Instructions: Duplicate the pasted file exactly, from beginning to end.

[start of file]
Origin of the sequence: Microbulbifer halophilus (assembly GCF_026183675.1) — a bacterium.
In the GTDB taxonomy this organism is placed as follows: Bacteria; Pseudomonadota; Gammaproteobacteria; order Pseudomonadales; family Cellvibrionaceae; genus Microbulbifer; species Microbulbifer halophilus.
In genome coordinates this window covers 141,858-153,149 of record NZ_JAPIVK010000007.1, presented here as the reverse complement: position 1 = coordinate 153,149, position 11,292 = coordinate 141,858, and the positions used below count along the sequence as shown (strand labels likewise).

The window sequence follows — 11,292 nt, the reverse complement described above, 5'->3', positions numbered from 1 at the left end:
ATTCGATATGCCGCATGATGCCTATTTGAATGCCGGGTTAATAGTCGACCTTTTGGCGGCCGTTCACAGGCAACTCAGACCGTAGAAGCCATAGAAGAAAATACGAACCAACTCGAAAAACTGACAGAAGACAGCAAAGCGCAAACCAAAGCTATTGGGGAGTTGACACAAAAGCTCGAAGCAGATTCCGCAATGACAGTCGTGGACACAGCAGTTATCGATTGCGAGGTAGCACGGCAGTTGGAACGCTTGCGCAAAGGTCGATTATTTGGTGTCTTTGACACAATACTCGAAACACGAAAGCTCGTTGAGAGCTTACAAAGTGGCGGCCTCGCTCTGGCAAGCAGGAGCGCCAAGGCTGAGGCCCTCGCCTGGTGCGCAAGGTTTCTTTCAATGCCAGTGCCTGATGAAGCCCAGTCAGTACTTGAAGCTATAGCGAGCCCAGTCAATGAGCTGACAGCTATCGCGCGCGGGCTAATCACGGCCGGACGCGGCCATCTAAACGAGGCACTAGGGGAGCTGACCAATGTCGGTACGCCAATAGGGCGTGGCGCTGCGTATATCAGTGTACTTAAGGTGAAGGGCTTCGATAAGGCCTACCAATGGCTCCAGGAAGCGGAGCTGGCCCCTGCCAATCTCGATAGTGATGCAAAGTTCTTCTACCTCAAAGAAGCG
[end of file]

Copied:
Origin of the sequence: Microbulbifer halophilus (assembly GCF_026183675.1) — a bacterium.
In the GTDB taxonomy this organism is placed as follows: Bacteria; Pseudomonadota; Gammaproteobacteria; order Pseudomonadales; family Cellvibrionaceae; genus Microbulbifer; species Microbulbifer halophilus.
In genome coordinates this window covers 141,858-153,149 of record NZ_JAPIVK010000007.1, presented here as the reverse complement: position 1 = coordinate 153,149, position 11,292 = coordinate 141,858, and the positions used below count along the sequence as shown (strand labels likewise).

The window sequence follows — 11,292 nt, the reverse complement described above, 5'->3', positions numbered from 1 at the left end:
ATTCGATATGCCGCATGATGCCTATTTGAATGCCGGGTTAATAGTCGACCTTTTGGCGGCCGTTCACAGGCAACTCAGACCGTAGAAGCCATAGAAGAAAATACGAACCAACTCGAAAAACTGACAGAAGACAGCAAAGCGCAAACCAAAGCTATTGGGGAGTTGACACAAAAGCTCGAAGCAGATTCCGCAATGACAGTCGTGGACACAGCAGTTATCGATTGCGAGGTAGCACGGCAGTTGGAACGCTTGCGCAAAGGTCGATTATTTGGTGTCTTTGACACAATACTCGAAACACGAAAGCTCGTTGAGAGCTTACAAAGTGGCGGCCTCGCTCTGGCAAGCAGGAGCGCCAAGGCTGAGGCCCTCGCCTGGTGCGCAAGGTTTCTTTCAATGCCAGTGCCTGATGAAGCCCAGTCAGTACTTGAAGCTATAGCGAGCCCAGTCAATGAGCTGACAGCTATCGCGCGCGGGCTAATCACGGCCGGACGCGGCCATCTAAACGAGGCACTAGGGGAGCTGACCAATGTCGGTACGCCAATAGGGCGTGGCGCTGCGTATATCAGTGTACTTAAGGTGAAGGGCTTCGATAAGGCCTACCAATGGCTCCAGGAAGCGGAGCTGGCCCCTGCCAATCTCGATAGTGATGCAAAGTTCTTCTACCTCAAAGAAGCG